NEW YORK, NY (August 7, 2020) – CPAs are performing attestation engagements on a variety of new and emerging subject matters, not all of which can be numerically measured and evaluated. To assist practitioners in considering materiality, today the American Institute of CPAs (AICPA) issued nonauthoritative guidance Materiality Considerations for Attestation Engagements Involving Aspects of Subject Matters That Cannot be Quantitatively Measured. Materiality, often considered one of the most difficult exercises in auditing and financial reporting, can be even more daunting when auditing new and emerging subject matters (such as security controls and sustainability matters) that cannot be evaluated using quantitative measurements.
“When considering materiality in attestation engagements, it can be challenging if the subject matter cannot be quantified,” said Bob Dohrer, CPA, CGMA, AICPA Chief Auditor. “For example, when a practitioner performs a review engagement of an entity’s corporate social responsibility information, some aspects can only be evaluated qualitatively. In those situations, practitioners are faced with the challenge of how to consider materiality when planning, performing and reporting in attestation engagements. We hope this paper will go a long way in helping CPAs consider materiality in those engagements.”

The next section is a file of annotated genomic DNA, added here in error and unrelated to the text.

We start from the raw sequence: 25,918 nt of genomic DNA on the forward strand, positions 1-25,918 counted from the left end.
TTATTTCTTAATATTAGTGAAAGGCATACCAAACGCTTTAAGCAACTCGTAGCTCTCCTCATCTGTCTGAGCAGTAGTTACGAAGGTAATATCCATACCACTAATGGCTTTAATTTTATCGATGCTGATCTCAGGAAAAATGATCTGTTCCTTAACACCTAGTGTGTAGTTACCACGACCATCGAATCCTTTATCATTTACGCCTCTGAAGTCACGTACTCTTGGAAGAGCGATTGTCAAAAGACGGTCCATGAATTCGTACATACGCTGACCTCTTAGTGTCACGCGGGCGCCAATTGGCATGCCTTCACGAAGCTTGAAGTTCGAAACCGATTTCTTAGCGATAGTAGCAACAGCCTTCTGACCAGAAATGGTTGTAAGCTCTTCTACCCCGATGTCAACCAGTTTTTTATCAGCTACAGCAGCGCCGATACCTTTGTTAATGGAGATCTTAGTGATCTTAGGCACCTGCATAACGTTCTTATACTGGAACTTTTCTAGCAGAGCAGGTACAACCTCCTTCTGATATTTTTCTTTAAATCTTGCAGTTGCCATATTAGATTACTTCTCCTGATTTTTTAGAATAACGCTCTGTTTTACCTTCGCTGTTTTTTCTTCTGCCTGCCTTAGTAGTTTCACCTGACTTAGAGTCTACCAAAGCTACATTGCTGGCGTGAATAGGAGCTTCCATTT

The paper was initially exposed for public comment in August 2019 and was developed by a Working Group of the AICPA Assurance Services Executive Committee (ASEC). As the demand for CPAs to perform attestation engagements has increased, challenges related to considering materiality have grown. To further assist CPAs, the paper also includes a helpful flowchart that demonstrates the flow of materiality from the planning phase, to execution and reporting.
“ASEC’s mission is developing and promoting new services for CPAs to perform,” said Jim Burton, CPA, Partner at Grant Thornton and ASEC Chairman. “In addition to developing these new services, we also have a responsibility to provide CPAs with the tools they need to perform them at the highest quality. Understanding how to consider materiality when performing these new engagements is critical, and this discussion paper opens a dialogue within the profession to address this issue.”